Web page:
In the battle over spectrum for wireless broadband, the elephant in the room is the amount necessary to get video from the provider to the consumer on a one-to-one basis. But if providers start assessing streaming charges and/or capping usage before assessing charges, the demand for the service may well drop off, rendering a major spectrum grab unnecessary. A look at the future facing Netflix may be instructive.
A Washington Post report notes that the practice of charging consumers for their bandwidth use is already in place. AT&T and Verizon do it for mobile streaming and Comcast is starting to do it over its wires.
ISPs say that the practice is necessary, since the biggest video streamers slow the system down for everybody.
Observers note that it cannot help but dampen video streaming, as consumers are forced to keep an eye on their usage to avoid paying penalties or increased fees.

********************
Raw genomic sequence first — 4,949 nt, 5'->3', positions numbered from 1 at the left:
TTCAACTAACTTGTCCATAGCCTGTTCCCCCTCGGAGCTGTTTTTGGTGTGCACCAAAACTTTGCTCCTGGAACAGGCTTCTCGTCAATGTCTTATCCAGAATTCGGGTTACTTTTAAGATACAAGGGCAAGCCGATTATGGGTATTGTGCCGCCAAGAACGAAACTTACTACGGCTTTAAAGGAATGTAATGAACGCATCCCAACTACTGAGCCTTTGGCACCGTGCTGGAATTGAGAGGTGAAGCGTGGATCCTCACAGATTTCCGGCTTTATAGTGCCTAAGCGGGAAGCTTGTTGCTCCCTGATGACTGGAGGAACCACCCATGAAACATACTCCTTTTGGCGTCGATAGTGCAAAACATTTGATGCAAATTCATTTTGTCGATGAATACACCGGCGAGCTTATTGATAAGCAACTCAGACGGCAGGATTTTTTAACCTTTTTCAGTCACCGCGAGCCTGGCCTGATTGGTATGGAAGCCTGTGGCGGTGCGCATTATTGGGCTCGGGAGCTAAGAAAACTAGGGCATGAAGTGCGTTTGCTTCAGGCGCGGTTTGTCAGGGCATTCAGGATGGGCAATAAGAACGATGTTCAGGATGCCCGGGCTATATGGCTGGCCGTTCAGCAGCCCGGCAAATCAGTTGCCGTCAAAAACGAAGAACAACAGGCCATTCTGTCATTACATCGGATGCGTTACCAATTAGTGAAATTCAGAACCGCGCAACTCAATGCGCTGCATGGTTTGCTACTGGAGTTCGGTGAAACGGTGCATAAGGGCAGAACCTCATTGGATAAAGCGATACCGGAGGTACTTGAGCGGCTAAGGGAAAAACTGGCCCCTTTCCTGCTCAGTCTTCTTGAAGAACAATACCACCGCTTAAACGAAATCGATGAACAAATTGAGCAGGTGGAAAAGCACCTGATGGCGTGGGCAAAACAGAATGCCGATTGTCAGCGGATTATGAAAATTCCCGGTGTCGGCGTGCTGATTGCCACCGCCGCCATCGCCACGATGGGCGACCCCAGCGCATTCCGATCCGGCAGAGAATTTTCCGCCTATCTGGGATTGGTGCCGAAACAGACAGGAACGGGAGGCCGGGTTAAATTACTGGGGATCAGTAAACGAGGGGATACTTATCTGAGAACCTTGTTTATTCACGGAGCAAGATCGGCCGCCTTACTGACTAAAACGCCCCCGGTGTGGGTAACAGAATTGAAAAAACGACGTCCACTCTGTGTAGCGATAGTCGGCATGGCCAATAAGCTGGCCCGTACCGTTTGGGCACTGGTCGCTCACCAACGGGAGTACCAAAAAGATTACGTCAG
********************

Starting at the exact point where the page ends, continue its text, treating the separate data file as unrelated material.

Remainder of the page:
Netflix is well known to be one of the biggest bandwidth users in the US, and the problem is only going to get worse as its movie-delivery service shifts rapidly from good old-fashioned snail mail to internet downloading. The company says that three quarters of its new customers are getting internet-only service, and they are about to have a head-on collision with increased streaming fees.
The wire-based caps are not considered to be as much of a problem as those associated with mobile streaming.
RBR-TVBR observation: As a nation, how much are we willing to invest so that some video-addicted consumers can use their smartphone at their convenience to watch a cat fall off a TV? For starters, there will be fewer TVs for the cat to fall from. But really, wouldn’t it be better if the smartphone had a TV and an FM chip so that the consumer can stay connected when there is a civic emergency and the phone part of the smartphone is disabled?